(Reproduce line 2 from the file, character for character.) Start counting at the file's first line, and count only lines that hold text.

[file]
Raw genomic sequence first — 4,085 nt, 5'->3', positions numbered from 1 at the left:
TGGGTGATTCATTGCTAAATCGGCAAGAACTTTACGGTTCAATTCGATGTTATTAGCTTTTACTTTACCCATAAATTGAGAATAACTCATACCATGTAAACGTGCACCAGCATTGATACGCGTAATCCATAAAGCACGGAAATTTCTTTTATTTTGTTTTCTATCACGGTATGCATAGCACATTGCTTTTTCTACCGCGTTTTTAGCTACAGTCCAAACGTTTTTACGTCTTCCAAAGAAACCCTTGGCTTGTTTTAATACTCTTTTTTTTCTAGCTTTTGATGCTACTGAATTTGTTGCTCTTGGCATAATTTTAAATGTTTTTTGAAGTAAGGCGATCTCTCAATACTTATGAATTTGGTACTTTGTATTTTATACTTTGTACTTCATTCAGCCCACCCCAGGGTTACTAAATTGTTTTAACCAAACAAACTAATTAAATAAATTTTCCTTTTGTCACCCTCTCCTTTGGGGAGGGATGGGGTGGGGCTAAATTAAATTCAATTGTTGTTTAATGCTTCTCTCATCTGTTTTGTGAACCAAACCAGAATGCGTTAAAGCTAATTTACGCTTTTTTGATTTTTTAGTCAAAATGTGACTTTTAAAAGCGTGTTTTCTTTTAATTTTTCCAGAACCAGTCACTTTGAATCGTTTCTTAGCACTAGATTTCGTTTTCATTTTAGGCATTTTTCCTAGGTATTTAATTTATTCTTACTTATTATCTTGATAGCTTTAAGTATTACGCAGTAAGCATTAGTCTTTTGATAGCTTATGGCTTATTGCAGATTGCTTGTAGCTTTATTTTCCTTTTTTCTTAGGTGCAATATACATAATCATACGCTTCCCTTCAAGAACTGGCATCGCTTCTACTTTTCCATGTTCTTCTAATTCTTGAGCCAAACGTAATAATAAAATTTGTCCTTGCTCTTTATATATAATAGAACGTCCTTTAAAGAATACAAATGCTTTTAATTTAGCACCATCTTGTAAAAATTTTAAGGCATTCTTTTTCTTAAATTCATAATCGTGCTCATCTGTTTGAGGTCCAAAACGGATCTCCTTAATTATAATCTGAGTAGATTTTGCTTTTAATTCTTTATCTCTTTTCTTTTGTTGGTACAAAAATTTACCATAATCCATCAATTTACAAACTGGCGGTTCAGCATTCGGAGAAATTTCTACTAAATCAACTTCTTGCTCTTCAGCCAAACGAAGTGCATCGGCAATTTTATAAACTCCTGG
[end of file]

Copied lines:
TGGGTGATTCATTGCTAAATCGGCAAGAACTTTACGGTTCAATTCGATGTTATTAGCTTTTACTTTACCCATAAATTGAGAATAACTCATACCATGTAAACGTGCACCAGCATTGATACGCGTAATCCATAAAGCACGGAAATTTCTTTTATTTTGTTTTCTATCACGGTATGCATAGCACATTGCTTTTTCTACCGCGTTTTTAGCTACAGTCCAAACGTTTTTACGTCTTCCAAAGAAACCCTTGGCTTGTTTTAATACTCTTTTTTTTCTAGCTTTTGATGCTACTGAATTTGTTGCTCTTGGCATAATTTTAAATGTTTTTTGAAGTAAGGCGATCTCTCAATACTTATGAATTTGGTACTTTGTATTTTATACTTTGTACTTCATTCAGCCCACCCCAGGGTTACTAAATTGTTTTAACCAAACAAACTAATTAAATAAATTTTCCTTTTGTCACCCTCTCCTTTGGGGAGGGATGGGGTGGGGCTAAATTAAATTCAATTGTTGTTTAATGCTTCTCTCATCTGTTTTGTGAACCAAACCAGAATGCGTTAAAGCTAATTTACGCTTTTTTGATTTTTTAGTCAAAATGTGACTTTTAAAAGCGTGTTTTCTTTTAATTTTTCCAGAACCAGTCACTTTGAATCGTTTCTTAGCACTAGATTTCGTTTTCATTTTAGGCATTTTTCCTAGGTATTTAATTTATTCTTACTTATTATCTTGATAGCTTTAAGTATTACGCAGTAAGCATTAGTCTTTTGATAGCTTATGGCTTATTGCAGATTGCTTGTAGCTTTATTTTCCTTTTTTCTTAGGTGCAATATACATAATCATACGCTTCCCTTCAAGAACTGGCATCGCTTCTACTTTTCCATGTTCTTCTAATTCTTGAGCCAAACGTAATAATAAAATTTGTCCTTGCTCTTTATATATAATAGAACGTCCTTTAAAGAATACAAATGCTTTTAATTTAGCACCATCTTGTAAAAATTTTAAGGCATTCTTTTTCTTAAATTCATAATCGTGCTCATCTGTTTGAGGTCCAAAACGGATCTCCTTAATTATAATCTGAGTAGATTTTGCTTTTAATTCTTTATCTCTTTTCTTTTGTTGGTACAAAAATTTACCATAATCCATCAATTTACAAACTGGCGGTTCAGCATTCGGAGAAATTTCTACTAAATCAACTTCTTGCTCTTCAGCCAAACGAAGTGCATCGGCAATTTTATAAACTCCTGG